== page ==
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Case Western Reserve University

Sears think[box] at Case Western Reserve University encourages ingenuity

“The printers have helped us broaden the scope of projects coming through our center and provided much-added value for students as they develop their prototypes.”
– Malcolm Cooke / Case Western Reserve University

Fueling Innovation Across Disciplines

students learning

The Sears think[box] 3D printing space at Case Western Reserve University

students learning

Students collaborating at Sears think[box].

students learning

A Sears think[box] student uses 3D printing to bring her ideas to life.

Case Western Reserve University established the Sears think[box] as an innovative and entrepreneurial space for every student on campus and the surrounding community. As one of the largest university-based innovation centers in the world, Sears think[box] provides an environment where hands-on education, design, development and product commercialization not only take place, but intersect.

Today, the innovation center hosts more than 5,000 monthly visitors, many of whom use Sears think[box]’s 3D printers to bring their ideas to life. Students, faculty, alumni and community members have used the center to create everything from bracelets, belts and custom exterior signage for a local business, to bone specimen replicas.

Enhancing Education & Supporting Companies

Located in a seven-story, 50,000 square foot facility, Sears think[box] is an excellent example of how 3D printing and other innovations greatly enhance the educational experience while also satisfying the needs of 21st-century employers. The Stratasys 3D printers on site allow users to rapidly prototype parts (and even entire assemblies) out of white ABS plastic.

Sears think[box] manages the processing and provides support to the high volume of users who visit the facility every day. “We provide the whole service,” said Malcolm Cooke, associate professor for Case School of Engineering in Cleveland. “Users submit their STL files to us online, we handle all of the pre- and post-processing, and then deliver the final product to them.”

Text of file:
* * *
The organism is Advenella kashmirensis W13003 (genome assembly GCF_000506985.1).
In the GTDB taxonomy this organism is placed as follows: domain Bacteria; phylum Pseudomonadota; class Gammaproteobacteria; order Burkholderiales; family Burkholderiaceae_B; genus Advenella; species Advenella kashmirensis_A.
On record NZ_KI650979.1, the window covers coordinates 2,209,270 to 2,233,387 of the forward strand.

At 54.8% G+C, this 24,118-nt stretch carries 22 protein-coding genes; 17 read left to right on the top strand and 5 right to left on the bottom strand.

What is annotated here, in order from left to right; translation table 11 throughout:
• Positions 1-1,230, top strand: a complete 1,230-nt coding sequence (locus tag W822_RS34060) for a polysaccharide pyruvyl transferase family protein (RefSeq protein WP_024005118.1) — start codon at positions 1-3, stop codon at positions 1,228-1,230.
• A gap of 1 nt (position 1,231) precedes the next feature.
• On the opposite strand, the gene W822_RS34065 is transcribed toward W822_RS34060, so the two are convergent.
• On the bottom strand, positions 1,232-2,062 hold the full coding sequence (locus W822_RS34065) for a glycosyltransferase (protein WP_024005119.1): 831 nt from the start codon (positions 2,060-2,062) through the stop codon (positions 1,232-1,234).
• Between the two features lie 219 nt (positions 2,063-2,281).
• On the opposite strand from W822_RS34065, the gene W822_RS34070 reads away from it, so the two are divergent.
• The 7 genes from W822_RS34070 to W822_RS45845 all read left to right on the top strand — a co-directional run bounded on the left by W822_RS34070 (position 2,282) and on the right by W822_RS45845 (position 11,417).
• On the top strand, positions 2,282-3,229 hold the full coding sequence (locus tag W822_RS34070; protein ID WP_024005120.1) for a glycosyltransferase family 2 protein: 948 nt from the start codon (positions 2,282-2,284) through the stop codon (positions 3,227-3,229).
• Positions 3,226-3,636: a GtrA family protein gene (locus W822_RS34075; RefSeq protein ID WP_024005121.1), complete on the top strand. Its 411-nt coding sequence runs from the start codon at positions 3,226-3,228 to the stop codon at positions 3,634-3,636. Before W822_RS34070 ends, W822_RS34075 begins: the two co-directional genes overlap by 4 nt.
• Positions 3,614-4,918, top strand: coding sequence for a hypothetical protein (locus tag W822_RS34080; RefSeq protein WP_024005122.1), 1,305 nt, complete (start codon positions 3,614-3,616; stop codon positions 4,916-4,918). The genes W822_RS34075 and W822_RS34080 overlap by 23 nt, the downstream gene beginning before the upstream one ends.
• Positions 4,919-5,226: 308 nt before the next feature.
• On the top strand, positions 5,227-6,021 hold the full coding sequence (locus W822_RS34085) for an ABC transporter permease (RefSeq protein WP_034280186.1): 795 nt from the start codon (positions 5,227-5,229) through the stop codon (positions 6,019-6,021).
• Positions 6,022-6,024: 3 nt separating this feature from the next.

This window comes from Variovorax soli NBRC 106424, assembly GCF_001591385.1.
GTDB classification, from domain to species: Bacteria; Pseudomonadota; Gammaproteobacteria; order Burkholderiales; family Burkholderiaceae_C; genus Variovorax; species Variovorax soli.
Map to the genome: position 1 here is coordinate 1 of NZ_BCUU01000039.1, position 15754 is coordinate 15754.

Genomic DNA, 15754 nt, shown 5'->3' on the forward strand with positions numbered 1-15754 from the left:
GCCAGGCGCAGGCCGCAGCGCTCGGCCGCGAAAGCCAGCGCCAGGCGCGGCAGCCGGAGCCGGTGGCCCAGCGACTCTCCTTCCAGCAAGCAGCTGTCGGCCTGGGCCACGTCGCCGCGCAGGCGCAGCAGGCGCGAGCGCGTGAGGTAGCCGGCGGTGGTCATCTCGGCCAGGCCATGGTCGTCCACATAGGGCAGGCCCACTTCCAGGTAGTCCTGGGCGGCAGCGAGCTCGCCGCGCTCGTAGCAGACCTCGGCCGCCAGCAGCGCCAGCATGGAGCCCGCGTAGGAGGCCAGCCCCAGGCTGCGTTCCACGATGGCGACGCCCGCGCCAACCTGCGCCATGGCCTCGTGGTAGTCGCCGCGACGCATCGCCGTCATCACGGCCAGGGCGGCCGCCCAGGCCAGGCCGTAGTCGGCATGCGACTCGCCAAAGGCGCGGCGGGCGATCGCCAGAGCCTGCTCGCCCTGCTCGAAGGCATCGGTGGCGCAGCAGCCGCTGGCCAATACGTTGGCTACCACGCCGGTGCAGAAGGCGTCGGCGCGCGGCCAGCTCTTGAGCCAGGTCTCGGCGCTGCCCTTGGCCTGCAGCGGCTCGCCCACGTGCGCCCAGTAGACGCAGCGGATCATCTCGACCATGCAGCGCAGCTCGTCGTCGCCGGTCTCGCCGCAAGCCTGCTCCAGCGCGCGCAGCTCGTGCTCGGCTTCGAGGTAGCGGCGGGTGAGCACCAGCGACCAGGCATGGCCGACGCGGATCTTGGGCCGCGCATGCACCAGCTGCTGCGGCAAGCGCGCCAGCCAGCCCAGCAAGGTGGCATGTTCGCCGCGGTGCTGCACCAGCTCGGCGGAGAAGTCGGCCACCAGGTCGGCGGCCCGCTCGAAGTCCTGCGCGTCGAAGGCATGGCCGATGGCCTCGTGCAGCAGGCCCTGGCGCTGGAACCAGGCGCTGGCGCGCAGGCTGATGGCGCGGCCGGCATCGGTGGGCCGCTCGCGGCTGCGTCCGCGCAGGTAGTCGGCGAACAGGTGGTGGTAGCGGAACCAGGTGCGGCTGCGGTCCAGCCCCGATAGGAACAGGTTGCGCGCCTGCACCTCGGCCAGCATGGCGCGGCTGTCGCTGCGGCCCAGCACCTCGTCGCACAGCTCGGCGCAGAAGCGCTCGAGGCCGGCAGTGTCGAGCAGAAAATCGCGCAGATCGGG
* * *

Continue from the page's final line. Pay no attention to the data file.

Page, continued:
Using six different 3D printers, including one that supports the use of soluble support materials, Sears think[box] can provide fast and efficient services to a wide range of users. “The printers have helped us broaden the scope of projects coming through our center and provided much-added value for students as they develop their prototypes,” said Cooke. “During the prototype and design iteration stages, we’re able to provide very fast and efficient service using our Stratasys machines.”

The Interdepartmental Twist

Before Sears think[box] opened, the use of 3D printing on Case Western Reserve University’s campus was limited to a small section of engineering students working with professors who had access to such equipment. “We had two 3D printers in a design studio that was basically used by students who registered for two specific engineering courses,” said Cooke. “No one else had access to them.”

But once the university opened Sears think[box] up to its entire campus and the surrounding community, that changed drastically. Now, design students use the innovation center to build off-road vehicles for the Baja SAE Intercollegiate Design Competition; robotics students produce parts for their NASA Robotics Competition submissions; and medical students use 3D printed brain parts to enhance their neuroanatomy learning.

Chosen for their robust capabilities and user-friendly software platform, Stratasys 3D printers put the power of exploration and alternative design iteration into the Sears think[box] user’s hands. “They can get prototypes very quickly and early in the design stage, which translates into more design modifications,” Cooke said. “They can then communicate the design to team members. This is much easier than just looking at a CAD screen.”

Cooke sees even more 3D printers in Sears think[box]’s future and is particularly interested in adding more material choices to the center’s current lineup. “I’d like to provide students with as many different technologies and material choices as possible,” said Cooke.

The university is equipping students with skills and team-building experience that today’s employers expect. “Most companies want technical skills and multidisciplinary team experience,” said Cooke. “Through Sears think[box], we’re able to promote the use of creativity, innovation, and entrepreneurship across campus. This, in turn, supports a wide range of inter-disciplinary exploration and activity.”

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